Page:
Musicians have been at odds with the word jazz for decades. Rahsaan Roland Kirk referred to it as “black classical music”; the Art Ensemble of Chicago defined their work as “great black music: ancient to the future.” Many younger players simply call it “improvised music.”
Christian Scott aTunde Adjuah, a thirty-four-year-old trumpeter out of New Orleans, prefers “stretch music.” That was the name of his 2015 album, an electrifying collection that underpinned expansive compositions with drum’n’bass, minimalist repetition, metallic funk, and more. Think of it as a kind of fusion 3.0, or maybe 4.0, a genre-free genre.
Scott has been stretching out into indie rock, hip-hop, and trap for a while now. He was playing and touring with his uncle Donald Harrison Jr., the noted saxophonist, at age fourteen and recorded his first album before he turned twenty. But nothing he’s done has been quite as ambitious as his Centennial Trilogy, a tip-of-the-pork-pie-hat to the hundred-year anniversary of the first jazz recordings that looks forward rather than back. Ruler Rebel, a rhythmically stirring effort, came out on March 31 (Scott’s birthday); the second, more pop-inflected Diaspora, is out this week; the concluding release, The Emancipation Procrastination, is set for September.
“[‘Jazz’] is not the word I use to exclusively describe what we do,” Scott said by phone from Los Angeles, where he was finishing the third album and taping an appearance (his fifth) on the Tavis Smiley Show. “What we’re mixing comes from a wide array of musical cultures.” And besides, he says, “if it was just a monolith and everyone had the same perspective, that would be fucking boring.”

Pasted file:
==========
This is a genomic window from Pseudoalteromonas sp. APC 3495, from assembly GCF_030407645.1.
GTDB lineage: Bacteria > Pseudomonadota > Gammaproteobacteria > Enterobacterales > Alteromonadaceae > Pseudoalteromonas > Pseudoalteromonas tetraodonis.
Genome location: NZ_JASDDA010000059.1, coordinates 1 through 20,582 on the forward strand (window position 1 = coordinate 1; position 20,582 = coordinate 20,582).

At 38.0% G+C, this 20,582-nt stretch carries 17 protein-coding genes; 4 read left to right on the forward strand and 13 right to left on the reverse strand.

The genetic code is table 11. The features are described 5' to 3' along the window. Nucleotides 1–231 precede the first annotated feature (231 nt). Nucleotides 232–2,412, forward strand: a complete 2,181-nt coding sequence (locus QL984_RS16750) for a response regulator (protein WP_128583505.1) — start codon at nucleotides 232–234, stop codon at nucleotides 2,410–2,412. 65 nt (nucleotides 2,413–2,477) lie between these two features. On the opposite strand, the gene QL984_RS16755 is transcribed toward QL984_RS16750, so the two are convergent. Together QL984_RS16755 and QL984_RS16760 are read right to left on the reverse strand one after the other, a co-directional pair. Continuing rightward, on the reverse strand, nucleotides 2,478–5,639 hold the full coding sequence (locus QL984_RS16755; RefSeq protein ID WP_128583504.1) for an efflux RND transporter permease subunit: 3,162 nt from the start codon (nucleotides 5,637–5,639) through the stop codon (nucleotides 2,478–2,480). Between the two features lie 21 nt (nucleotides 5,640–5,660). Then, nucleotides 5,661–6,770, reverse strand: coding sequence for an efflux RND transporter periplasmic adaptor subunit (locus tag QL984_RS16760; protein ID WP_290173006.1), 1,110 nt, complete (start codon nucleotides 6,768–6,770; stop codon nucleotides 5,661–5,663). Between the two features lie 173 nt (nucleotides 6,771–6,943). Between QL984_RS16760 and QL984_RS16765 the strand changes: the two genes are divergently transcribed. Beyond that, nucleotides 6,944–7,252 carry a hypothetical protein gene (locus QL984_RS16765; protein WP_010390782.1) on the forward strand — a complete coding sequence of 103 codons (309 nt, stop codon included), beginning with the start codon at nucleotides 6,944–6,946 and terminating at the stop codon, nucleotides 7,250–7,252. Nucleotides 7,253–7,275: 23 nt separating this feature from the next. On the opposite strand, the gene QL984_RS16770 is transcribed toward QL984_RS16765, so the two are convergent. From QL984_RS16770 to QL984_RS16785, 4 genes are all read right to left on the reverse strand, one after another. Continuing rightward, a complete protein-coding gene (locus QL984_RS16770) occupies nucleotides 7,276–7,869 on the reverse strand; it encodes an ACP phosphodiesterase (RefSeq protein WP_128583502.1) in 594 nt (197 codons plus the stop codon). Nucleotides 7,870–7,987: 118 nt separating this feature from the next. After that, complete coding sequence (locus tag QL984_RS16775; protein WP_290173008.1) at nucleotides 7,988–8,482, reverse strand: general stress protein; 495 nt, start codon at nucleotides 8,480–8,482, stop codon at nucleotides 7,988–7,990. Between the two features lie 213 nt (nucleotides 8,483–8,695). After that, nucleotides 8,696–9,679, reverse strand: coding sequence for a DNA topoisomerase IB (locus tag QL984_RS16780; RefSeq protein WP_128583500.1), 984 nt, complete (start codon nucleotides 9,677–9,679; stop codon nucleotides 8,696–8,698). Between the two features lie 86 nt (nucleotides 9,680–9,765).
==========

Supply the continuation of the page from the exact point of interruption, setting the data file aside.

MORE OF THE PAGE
Scott spent ten years in New York, but he’s lived in L.A. before — he concentrated on film scoring at the Berklee College of Music and has done some movie work (including a tune in Jonathan Demme’s Ricki and the Flash and providing the ghost-trumpet for Mickey Rourke in Passion Play). He plans to spend more time there now that his twin brother, Kiel, “the hardest working person I know,” is directing his first feature after helming some shorts, which Scott scored as well. But New Orleans, which he calls his “sanctuary,” is still home, and always will be. He grew up in the Upper Ninth Ward, with black Indian roots, and remains active in an art nonprofit that his family has run for decades. His mom — whom he credits with his keen fashion sense (these days, his flash includes Dior gold mirrored sunglasses that play nicely with his bold African and Asian rings, bracelets, and necklaces) — runs his business affairs, “’cause I can trust her!”
The trumpet and cornet players from his hometown are legion — Buddy Bolden, King Oliver, Louis Armstrong, Red Allen, Louis Prima, Wynton Marsalis, Terence Blanchard, Kermit Ruffins, Nicholas Payton — but Scott wasn’t allowed to listen to them, at least the ones who were still living. Harrison, serving as a mentor, wouldn’t allow it. “He would always say, ‘If you sound like them, what’s the point?’” Scott says.